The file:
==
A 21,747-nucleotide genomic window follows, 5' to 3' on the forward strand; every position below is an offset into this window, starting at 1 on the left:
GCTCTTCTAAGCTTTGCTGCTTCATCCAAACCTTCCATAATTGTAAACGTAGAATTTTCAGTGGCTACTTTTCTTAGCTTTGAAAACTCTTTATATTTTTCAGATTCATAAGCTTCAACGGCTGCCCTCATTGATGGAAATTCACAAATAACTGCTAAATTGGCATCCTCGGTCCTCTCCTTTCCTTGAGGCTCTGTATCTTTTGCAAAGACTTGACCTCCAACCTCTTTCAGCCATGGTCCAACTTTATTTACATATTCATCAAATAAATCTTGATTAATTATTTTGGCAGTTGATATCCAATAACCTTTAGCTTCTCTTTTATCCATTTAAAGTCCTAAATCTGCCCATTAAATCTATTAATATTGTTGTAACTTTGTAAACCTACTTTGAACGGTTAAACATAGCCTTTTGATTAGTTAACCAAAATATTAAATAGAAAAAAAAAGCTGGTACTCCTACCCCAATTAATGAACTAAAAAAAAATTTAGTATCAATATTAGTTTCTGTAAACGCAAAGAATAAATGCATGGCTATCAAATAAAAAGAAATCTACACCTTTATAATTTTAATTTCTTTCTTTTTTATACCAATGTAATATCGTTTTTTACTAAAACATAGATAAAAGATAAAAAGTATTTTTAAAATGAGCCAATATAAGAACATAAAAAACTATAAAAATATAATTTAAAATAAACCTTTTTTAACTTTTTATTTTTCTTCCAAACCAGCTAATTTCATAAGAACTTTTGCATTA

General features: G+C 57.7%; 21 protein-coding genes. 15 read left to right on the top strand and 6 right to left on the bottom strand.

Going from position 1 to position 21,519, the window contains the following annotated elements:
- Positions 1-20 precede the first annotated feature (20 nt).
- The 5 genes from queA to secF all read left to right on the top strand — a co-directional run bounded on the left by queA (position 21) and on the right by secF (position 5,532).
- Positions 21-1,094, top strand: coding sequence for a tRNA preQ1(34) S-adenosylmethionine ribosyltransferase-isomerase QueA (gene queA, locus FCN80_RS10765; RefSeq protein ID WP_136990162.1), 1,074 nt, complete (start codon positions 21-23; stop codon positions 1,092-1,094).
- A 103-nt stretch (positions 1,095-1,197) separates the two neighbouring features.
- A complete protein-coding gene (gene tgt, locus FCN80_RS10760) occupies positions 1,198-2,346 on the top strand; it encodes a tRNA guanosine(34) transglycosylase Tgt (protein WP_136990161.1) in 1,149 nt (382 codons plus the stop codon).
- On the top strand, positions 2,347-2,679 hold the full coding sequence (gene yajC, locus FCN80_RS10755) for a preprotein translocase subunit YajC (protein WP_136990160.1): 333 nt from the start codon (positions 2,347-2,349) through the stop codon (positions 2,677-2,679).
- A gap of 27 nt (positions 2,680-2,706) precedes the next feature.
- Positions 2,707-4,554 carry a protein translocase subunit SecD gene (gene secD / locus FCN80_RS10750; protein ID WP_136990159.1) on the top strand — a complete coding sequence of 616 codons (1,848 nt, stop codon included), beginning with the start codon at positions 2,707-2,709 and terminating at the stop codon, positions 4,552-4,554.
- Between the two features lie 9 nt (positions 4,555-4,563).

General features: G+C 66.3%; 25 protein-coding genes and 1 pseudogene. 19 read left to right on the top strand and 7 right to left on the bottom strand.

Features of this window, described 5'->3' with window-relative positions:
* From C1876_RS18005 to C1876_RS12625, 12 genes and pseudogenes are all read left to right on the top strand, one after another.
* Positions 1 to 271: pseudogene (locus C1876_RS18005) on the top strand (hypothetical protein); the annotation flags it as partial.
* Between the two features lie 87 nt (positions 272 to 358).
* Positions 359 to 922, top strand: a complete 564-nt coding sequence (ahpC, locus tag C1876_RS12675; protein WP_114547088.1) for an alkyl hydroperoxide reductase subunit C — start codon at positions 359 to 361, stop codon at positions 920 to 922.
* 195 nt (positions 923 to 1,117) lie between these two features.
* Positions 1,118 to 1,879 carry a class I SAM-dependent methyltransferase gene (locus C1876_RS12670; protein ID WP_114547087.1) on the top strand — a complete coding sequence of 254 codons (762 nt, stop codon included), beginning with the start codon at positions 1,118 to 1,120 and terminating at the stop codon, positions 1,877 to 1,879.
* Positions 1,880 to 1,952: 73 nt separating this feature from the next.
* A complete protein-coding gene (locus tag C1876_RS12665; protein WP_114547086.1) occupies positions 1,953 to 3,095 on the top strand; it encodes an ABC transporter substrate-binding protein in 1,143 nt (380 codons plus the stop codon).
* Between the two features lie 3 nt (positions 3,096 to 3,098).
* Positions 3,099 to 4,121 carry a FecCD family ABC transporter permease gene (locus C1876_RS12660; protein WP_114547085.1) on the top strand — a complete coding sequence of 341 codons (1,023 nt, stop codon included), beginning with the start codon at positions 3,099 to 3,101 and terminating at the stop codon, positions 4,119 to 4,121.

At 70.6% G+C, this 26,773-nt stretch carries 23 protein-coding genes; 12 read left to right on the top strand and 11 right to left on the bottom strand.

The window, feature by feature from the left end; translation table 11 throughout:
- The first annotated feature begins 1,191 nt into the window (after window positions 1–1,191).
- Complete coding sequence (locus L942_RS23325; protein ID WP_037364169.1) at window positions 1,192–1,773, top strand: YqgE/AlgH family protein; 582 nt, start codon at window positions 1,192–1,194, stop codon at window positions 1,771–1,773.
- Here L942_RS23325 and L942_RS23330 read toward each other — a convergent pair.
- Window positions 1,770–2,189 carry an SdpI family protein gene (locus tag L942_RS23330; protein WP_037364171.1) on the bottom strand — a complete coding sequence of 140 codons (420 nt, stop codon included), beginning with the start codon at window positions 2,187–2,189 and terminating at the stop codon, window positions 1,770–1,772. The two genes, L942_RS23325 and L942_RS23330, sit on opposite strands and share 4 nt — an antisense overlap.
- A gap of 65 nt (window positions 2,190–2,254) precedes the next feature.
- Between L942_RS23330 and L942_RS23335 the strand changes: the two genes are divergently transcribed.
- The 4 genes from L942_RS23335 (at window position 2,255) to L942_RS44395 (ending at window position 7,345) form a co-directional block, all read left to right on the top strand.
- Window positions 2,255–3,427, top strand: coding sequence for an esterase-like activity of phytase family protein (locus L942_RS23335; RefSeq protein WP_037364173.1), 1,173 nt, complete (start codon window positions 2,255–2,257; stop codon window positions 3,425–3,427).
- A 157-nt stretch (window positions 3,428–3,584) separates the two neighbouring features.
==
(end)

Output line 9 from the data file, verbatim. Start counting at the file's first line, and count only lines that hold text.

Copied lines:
- A complete protein-coding gene (gene tgt, locus FCN80_RS10760) occupies positions 1,198-2,346 on the top strand; it encodes a tRNA guanosine(34) transglycosylase Tgt (protein WP_136990161.1) in 1,149 nt (382 codons plus the stop codon).